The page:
4. Elderflower (Sambucus nigra)

I discovered my love of elderflower in the form of 'holunder schorle,' a fizzy soft drink that I first encountered in Europe. Elderflower has a subtle, sweet, yet distinct taste and aroma that's like a sip of new spring air. "The ancient Celts believed a spirit lived in the elder who must not be angered, and it was often planted around homes for protection (especially against lightning). If you are a Harry Potter fan, you’ll know that a wand made of elder had the most powerful magic!" (Source: The Herbal Academy). Elderflower beverages inspire levity and lustre, which is why it’s one of my personal favourites.

5. Hibiscus (Hibiscus sabdariffa)

She goes by many names; Flor de Jamaica (Americas), Bissap (Senegal), Sobolo (Ghana), Zobo (Nigeria), Sorrel (Jamaica), and Roselle. Hibiscus sabdariffa flowers are native to Africa and grow in many tropical and subtropical regions around the world (Source: WedMD). The flowers come in a variety of colours, but the red ones are most frequently used in tea, which is tart to taste, best served with a toops of honey, and delicious hot or cold. The hibiscus flower is synonymous with the islands and is a popular folk remedy in tropical regions of the world. Island Gyal...we love a hibiscus. It's the inalienable way hibiscus connects us to Africa for me.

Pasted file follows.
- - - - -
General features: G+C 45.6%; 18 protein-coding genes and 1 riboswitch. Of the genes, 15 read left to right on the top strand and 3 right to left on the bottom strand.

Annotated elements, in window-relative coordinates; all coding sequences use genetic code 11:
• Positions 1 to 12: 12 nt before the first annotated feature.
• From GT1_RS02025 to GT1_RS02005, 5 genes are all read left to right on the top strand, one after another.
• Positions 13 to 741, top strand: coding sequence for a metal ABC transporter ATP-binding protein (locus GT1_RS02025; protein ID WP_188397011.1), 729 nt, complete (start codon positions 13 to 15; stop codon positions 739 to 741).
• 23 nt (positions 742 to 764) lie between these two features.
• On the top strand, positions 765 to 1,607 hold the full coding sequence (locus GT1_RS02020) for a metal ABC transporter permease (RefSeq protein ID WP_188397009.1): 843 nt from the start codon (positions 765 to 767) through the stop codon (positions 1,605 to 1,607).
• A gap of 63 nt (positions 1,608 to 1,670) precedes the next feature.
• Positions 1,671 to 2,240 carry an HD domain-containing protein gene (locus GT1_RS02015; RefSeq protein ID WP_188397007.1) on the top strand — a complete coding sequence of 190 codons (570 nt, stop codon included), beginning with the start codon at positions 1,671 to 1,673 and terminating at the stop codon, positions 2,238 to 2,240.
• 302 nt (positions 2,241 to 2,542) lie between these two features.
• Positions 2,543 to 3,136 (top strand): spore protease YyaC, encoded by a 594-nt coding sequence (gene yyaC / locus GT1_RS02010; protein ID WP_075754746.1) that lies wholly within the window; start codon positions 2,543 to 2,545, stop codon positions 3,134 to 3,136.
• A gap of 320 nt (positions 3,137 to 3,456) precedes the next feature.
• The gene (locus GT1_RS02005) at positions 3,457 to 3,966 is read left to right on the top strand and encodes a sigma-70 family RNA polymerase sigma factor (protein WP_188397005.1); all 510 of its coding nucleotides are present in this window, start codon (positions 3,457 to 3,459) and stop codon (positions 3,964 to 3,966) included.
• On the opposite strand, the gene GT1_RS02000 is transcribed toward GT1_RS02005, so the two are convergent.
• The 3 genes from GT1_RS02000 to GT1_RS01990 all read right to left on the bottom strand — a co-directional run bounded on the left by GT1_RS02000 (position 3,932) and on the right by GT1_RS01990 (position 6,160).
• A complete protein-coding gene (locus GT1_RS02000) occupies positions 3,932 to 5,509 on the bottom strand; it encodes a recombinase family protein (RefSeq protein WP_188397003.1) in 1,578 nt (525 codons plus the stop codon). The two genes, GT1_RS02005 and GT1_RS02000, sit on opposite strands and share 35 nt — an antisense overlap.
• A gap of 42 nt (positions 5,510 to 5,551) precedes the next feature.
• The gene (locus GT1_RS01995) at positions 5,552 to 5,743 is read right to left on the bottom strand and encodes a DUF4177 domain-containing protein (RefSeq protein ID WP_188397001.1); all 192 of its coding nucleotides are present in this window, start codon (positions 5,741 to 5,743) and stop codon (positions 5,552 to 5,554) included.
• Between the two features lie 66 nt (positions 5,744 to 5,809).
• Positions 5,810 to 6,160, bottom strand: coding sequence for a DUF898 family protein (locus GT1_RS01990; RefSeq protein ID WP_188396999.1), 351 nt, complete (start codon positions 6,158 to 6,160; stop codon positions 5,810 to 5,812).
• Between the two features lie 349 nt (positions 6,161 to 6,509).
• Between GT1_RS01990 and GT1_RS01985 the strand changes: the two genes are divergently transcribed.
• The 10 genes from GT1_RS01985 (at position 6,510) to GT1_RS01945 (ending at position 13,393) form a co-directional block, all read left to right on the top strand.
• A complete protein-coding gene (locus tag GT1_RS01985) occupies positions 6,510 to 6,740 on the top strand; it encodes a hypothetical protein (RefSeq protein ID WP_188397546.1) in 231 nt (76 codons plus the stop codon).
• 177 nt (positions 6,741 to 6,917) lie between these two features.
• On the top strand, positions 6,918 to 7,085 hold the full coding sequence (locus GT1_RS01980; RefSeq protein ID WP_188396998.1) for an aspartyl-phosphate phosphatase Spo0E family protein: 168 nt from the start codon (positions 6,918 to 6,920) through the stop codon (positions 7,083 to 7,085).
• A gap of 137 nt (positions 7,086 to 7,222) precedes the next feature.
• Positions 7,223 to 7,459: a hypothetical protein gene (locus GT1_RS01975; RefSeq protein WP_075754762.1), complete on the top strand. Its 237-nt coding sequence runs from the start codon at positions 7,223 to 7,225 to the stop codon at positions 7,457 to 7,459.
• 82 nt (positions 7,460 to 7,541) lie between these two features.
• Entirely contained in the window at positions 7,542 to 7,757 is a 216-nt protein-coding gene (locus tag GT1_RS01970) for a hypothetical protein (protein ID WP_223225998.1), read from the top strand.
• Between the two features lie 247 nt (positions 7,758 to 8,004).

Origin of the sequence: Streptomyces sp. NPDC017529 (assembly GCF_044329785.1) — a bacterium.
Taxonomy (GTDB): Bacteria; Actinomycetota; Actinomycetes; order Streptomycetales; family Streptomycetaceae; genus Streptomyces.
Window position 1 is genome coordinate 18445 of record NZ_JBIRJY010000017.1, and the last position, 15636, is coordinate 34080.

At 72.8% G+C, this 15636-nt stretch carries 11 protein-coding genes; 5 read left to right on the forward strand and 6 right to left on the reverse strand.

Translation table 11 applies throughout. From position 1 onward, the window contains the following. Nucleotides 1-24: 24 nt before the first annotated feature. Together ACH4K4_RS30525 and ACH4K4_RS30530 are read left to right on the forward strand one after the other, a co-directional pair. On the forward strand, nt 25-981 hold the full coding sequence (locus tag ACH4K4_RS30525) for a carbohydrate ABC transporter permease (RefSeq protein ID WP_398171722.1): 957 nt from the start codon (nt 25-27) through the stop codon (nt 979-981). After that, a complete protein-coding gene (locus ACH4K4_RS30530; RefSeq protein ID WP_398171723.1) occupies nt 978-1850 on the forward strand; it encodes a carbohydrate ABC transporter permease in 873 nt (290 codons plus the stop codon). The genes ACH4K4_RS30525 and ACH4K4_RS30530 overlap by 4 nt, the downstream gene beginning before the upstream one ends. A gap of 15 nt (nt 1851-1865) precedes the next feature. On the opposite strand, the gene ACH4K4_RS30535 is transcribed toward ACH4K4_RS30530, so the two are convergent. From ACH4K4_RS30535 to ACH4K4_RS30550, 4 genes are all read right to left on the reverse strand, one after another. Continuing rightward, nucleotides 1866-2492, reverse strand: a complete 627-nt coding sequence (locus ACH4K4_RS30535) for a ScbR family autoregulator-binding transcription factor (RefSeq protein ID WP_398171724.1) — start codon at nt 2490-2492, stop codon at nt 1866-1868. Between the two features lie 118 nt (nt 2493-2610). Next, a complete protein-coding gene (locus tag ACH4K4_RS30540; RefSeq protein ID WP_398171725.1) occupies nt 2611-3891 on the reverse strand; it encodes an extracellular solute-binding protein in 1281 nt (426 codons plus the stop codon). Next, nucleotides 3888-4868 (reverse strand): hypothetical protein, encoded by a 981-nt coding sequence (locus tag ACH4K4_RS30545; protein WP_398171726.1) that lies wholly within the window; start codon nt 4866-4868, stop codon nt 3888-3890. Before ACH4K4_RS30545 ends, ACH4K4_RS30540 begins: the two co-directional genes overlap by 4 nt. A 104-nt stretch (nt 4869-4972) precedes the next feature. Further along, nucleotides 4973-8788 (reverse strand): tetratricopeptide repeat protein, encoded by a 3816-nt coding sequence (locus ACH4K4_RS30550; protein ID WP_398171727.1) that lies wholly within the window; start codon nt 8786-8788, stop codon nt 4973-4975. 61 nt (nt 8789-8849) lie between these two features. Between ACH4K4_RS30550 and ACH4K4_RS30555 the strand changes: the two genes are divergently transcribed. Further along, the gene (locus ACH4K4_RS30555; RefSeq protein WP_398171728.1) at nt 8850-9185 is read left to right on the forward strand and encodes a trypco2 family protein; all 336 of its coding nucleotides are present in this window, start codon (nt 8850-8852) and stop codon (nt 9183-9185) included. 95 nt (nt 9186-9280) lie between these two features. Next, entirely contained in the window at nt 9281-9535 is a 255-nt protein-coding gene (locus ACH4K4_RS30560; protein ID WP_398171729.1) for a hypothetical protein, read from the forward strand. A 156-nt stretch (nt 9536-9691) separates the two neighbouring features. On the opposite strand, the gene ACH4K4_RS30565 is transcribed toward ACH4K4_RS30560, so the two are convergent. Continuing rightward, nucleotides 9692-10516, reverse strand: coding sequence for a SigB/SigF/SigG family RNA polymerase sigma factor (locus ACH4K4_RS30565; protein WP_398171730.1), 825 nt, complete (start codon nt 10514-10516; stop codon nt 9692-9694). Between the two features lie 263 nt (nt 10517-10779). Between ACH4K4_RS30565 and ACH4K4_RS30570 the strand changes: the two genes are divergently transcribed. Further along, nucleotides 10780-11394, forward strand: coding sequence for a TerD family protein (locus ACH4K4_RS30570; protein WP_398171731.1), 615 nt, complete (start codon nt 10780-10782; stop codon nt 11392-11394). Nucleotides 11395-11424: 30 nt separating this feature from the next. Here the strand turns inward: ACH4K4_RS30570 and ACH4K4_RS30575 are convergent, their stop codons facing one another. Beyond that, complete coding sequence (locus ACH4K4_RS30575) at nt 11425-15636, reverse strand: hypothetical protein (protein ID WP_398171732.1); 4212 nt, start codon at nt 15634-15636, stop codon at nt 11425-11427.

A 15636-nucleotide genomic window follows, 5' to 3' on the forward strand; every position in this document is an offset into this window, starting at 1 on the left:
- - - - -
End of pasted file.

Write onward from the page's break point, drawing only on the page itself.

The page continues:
6. Jasmine (Jasminum)

The classic method of crafting a perfect jasmine tea is layering green tea leaves with jasmine blossoms, removing and replacing the flowers until their fragrance infuses the tea (Source: WebMD). What I love about jasmine is the tender care, presence and patience she demands in order for a grower to create a good blend. It's a majestic sensory experience. Jasmine is my go-to flower when I need a reminder that I'm a well of abundance, beauty, and pure magic.

7. Rose (Rosa)

The rose — a classic beauty and our granny's ‘go to’ flower — has been a quintessential symbol of love and femininity through the ages. She is an essential element of Traditional Chinese Medicine, where she’s regarded as a potential remedy for digestive problems, fatigue, mood swings, and menstrual cramps (Source: WebMD). This iconic flower makes a tea whose grace and decadence are difficult to rival.

Adventure Tip: explore which of these flowers you can get your hands on, and go get your 'G' on...'G'...being for Goddess, naturally. Brothers, don't be shy.